Daniel is a member of The Motley Fool Blog Network -- entries represent the personal opinion of the blogger and are not formally edited.
When I take memory lane back to business school, there is a simple framework that really stood out to me: Porter's "five forces" framework. Early on in my investing career I decided that an economic moat would always be important to me. Turns out this is exactly what Porter's "five forces" framework is all about. It answers the question: What economic forces impact the sustainability of industry profits? After all, without some sort of economic moat (see: 5 Ways to Identify Economic Moats), growth is completely unpredictable.
When I put Apple(NASDAQ: AAPL) to the test of Porter's "five forces" the resulting picture is one of a company with protected sustainable profits.
There are 5 categories or "forces" that impact the sustainability of profits:
Power of Input Suppliers
Substitutes and Complements
Power of Buyers
Let's see how Apple holds up to each of these "forces."
Entry. The lower the barriers to entry in a market, the more margins will be reduced and, hence, the less profitable the industry becomes. Apple's sales volume, customer loyalty, customer satisfaction ratings, and operational effectiveness are mind boggling. This has left entrants struggling to compete with Apple's iPhone and iPad and it has sent competitors' PC market share plummeting. As Apple expert, Philip Elmer-DeWitt noted, Apple only has 8.8% market share, yet they command the lion's share of cell phone profits--73% of all cell phone profits go to Apple. Runner up, Samsung, has 23.5% market share yet only commands 26% of the industry profits (see source). But other than Samsung, profits are nil.
Power of Input Suppliers. Unfortunately for suppliers, in the supplier-marketer relationship, Apple has the obvious win. Its balance sheet carries over $110 billion in cash, cash equivalents, and marketable securities. Suppliers are so small in comparison that, in many cases, Apple makes up over 25% (and up to over 90%) of its suppliers' business. Consider Apple's most important supplier, Foxconn. Foxconn's profit margins hover around 4% while Apple's TTM profit margins are a whopping 27%.
Industry Rivalry. Based on the chart above, there is no doubt rivalry is desperate to do whatever it takes to take even just a sliver of Apple's profits. But it's not easy to compete with Apple. Perhaps you remember Hewlett-Packard's(NYSE: HPQ) announcement to drop its smartphone and tablet businesses last August. It even expressed an interest in spinning off its PC business. Of course it has recently re-entered the tablet business, but not with much success (if any at all). Take a look at gross profit margins of Apple and some of its key competitors in the PC, smartphone, and tablet businesses: HP, Dell(NASDAQ: DELL), Nokia(NYSE: NOK), and Research in Motion(NASDAQ: BBRY).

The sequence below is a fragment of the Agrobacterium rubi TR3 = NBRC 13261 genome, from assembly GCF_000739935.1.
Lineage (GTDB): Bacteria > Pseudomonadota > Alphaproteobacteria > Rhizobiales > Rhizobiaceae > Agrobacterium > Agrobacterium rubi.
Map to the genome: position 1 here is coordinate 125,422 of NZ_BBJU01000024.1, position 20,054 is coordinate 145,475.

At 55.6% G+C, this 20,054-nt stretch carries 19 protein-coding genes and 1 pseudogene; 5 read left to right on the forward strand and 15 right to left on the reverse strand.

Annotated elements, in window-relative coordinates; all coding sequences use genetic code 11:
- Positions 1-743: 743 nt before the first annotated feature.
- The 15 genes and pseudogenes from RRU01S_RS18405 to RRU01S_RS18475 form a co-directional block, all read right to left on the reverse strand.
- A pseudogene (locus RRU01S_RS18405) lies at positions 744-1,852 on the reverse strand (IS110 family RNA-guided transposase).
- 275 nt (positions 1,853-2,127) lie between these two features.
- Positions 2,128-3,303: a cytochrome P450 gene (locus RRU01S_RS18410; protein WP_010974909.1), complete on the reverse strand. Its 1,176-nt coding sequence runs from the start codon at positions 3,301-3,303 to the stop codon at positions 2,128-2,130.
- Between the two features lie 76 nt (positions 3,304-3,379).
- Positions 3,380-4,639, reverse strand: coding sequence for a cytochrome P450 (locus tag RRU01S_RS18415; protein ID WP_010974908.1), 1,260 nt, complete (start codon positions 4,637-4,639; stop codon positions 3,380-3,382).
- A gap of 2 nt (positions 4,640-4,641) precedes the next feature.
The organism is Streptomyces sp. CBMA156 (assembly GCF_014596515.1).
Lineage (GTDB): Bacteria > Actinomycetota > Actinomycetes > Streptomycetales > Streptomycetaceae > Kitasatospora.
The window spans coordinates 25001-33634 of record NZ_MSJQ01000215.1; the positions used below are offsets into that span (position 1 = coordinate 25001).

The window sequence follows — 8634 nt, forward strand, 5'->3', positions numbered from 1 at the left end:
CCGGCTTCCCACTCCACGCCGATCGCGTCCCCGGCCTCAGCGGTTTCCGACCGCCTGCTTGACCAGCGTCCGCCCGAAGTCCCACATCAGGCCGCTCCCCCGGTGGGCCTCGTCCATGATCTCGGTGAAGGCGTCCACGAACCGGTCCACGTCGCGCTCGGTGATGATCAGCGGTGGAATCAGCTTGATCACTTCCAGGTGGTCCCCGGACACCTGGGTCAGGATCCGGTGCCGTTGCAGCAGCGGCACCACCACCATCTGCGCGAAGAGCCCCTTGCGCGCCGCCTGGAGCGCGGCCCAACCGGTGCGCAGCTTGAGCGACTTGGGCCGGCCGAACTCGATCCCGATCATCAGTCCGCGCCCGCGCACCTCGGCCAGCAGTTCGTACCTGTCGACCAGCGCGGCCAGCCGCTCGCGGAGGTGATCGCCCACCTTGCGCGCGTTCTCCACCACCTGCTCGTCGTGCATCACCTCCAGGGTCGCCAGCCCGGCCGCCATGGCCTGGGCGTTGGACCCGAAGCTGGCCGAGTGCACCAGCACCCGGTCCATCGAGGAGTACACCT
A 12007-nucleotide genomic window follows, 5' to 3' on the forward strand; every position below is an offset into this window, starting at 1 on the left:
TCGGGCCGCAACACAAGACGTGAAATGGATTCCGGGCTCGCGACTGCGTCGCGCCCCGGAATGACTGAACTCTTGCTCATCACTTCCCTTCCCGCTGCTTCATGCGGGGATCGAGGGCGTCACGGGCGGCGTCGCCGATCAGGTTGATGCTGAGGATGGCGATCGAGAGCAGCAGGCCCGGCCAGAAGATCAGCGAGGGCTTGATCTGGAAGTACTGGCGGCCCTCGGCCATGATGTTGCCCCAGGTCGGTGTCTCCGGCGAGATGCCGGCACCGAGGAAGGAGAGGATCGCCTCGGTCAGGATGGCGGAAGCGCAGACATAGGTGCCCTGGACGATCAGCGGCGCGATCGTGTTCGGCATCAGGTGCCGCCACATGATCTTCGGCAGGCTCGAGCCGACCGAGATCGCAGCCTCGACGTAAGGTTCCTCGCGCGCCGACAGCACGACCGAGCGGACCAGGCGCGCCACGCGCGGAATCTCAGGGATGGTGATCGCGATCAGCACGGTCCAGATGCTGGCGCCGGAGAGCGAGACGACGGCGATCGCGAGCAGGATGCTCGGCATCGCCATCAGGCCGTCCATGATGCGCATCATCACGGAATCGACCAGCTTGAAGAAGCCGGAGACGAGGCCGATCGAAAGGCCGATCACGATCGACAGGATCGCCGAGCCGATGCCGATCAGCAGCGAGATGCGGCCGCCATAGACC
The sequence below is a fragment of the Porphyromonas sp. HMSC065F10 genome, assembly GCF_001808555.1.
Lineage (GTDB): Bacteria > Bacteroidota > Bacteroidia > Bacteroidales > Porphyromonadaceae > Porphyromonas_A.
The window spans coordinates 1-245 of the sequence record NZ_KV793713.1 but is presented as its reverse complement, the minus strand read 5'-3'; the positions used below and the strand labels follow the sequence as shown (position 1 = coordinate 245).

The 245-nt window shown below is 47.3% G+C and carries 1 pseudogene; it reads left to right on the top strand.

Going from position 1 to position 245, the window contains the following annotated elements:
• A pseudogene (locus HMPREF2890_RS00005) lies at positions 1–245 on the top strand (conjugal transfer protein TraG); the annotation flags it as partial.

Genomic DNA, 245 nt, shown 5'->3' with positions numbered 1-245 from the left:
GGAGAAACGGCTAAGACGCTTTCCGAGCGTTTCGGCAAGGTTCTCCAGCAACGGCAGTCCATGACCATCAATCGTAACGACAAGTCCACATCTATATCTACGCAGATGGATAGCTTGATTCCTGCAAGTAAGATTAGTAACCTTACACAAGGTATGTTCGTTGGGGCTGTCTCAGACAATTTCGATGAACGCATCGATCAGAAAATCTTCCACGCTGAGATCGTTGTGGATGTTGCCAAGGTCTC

While Apple's Gross profit soars as it takes advantage of an eager market ready to adopt smartphones and tablets, many competitors stand by losing profit and market share.
Substitutes and Compliments. The value of Apple's interrelated products and services is found in the synergy between its product lines. Apple offers much more than its competitors. When customers buy an iPhone they are getting beautiful hardware seamlessly integrated with an OS that is built specifically for Apple products. Furthermore, iOS is built to seamlessly integrate with Apple's top notch PC and iPod line. Finally, Apple provides iOS and OSX users with the largest App Store, iTunes, and its ever improving iCloud. This synergy locks customers in and prompts them to buy more Apple products to add to their synergy. No competitor has a synergy that can compare.
Power of Buyers. While Apple's ultimate customers are, indeed, very fragmented, so are those of Apple's competitors. Yes, fragmented customers have less buying power than high-volume customers. But there is a much greater story here. Apple's buying power is evident in (1) its intangible switching costs and (2) Apple's enormous sales volume. Most Apple customers are more than a buyer of 1 Apple product, they buy into Apple's synergy and usually own multiple Apple products. This makes their relationship with Apple "sticky" and creates high, intangible switching costs. Plus, Apple offers carriers and retail stores the promise of a huge volume of sales and fanatic customers. Carriers' lack of buying power is evident in their heavy subsidies on iPhones.
The market seems to agree that HP, Dell, Research In Motion, and Nokia all have tough times ahead. Take a look at the depreciation of the market value of these companies:
The point is, Apple's competition hasn't proven itself yet. In fact, Apple's competition is facing some serious headwinds while Apple faces nothing but opportunity.
Apple's moat is defendable. Even if competition makes good decisions in the near term, there is much to overcome.
There are no signs of slowdown at Apple. Apple can realistically achieve earnings growth of over 40% in the next 12 months (for details on my reasoning, see my article, Apple's Post iPhone 5 Launch P/E: 10?).
According to Porter's "five forces," Apple's profits are sustainable.